Film & TV

“Will you stop going on about your F**king Dead Wife”: The Decline of Gervais

By Elissa Wilson

Picture Credit: NME

Ricky Gervais, genius though he is, has fallen from his role as a totemic titan of British comedy to a vaguely desperate, sensationalised caricature. Since his detachment from writing partner and collaborator Stephen Merchant, his writing standards have dropped significantly into lowly, overly sentimental repetitive nonsense.

If we cast our minds back to the early 2000s, when The Office initially broke the parameters of British and subsequently American sitcoms, he was rightfully hailed as a genius whose integrity and power over the BBC gave the programme an air of dignity. Gervais was 43 and had the dignity to say he would walk away, unless he could make his project exactly the way that he and Merchant had intended for it to be, rejecting the ideas of bringing in other more established directors and executive producers. This turned out to be the right choice and led to global reverence from his peers and audience alike. Then, in 2006, the duo came together again, with bands of their celebrity fans and created Extras, another hugely successful although tonally radically different sitcom.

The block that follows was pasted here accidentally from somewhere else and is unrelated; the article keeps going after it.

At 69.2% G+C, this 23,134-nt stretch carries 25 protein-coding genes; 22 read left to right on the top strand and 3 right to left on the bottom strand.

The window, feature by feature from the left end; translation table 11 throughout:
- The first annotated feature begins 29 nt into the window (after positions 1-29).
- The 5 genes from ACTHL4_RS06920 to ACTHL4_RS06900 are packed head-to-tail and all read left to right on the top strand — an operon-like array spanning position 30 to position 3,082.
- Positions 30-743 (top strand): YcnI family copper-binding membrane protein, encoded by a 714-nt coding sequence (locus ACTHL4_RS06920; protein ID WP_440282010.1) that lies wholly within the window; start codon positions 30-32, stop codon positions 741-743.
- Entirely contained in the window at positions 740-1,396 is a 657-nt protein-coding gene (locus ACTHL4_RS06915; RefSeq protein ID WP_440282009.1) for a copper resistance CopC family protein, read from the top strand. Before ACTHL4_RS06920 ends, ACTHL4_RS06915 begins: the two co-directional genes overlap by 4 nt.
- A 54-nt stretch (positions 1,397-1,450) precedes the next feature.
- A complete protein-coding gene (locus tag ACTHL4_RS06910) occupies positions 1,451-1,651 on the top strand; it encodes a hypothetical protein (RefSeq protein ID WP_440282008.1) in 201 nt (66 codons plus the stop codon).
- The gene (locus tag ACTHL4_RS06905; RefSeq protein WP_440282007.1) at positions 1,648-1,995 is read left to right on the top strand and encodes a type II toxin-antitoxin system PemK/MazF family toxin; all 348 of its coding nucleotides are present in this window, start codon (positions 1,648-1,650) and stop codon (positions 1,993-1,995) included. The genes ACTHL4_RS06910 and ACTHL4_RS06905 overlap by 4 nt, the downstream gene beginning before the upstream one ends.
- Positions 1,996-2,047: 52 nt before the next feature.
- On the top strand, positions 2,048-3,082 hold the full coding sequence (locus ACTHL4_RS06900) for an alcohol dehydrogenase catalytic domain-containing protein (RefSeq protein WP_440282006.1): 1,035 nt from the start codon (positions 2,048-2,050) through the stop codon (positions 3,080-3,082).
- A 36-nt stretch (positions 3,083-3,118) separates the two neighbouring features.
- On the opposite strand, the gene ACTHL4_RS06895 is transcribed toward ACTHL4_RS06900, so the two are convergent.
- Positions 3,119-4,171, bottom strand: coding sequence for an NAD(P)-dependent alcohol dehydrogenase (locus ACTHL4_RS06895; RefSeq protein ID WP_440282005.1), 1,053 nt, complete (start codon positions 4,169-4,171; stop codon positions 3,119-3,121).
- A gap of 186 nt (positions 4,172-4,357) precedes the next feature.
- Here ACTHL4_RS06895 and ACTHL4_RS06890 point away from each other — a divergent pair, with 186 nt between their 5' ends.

For the most part of this decade, the pair worked together on their radio shows which led to their pretty much single-handed introduction of the podcast format with The Ricky Gervais Show, Life’s Too Short and An Idiot Abroad. But then they separated for some unknown reason, and both embarked upon their careers in isolation with stand up tours, TV shows and ventures into Hollywood. 

Merchant’s projects included the stand up and tv shows of the same name: Hello Ladies, Fighting with my Family and more recently The Outcasts and, in an entirely new career move, Four Lives where he plays the terror inducing serial killer Stephen Port with startling proficiency. Gervais too continued his long standing, monumental stand up with Science, Humanity, and more recently Super Nature. He seemingly kept Karl Pilkington in the divorce as he continued to use him in the first series of Derek.

Then we have the hugely popular but divisive amongst Office fans, After Life. I don’t dislike After Life entirely but I just don’t believe that it’s the ingenious reckoning with grief and nihilism one faces in the wake of a loved one’s death that it thinks it is. One thing that takes me out of the seriousness is the relentless recycling of material from twenty years ago. Each episode is littered with anecdotes originally voiced by Gervais (or more frequently Merchant or Pilkington) in their radio show in the early 2000s. I’m obsessed with these shows so obviously this is more of a personal gripe and wouldn’t hinder the enjoyment of most viewers who see these as fresh witticisms! It just reinforces my original hesitations about the laziness of writing which has begun to appear in the Derek era and reminds me, ironically, of Ben Stiller in Extras demanding that a character “stop going on about your f**king dead wife” . 

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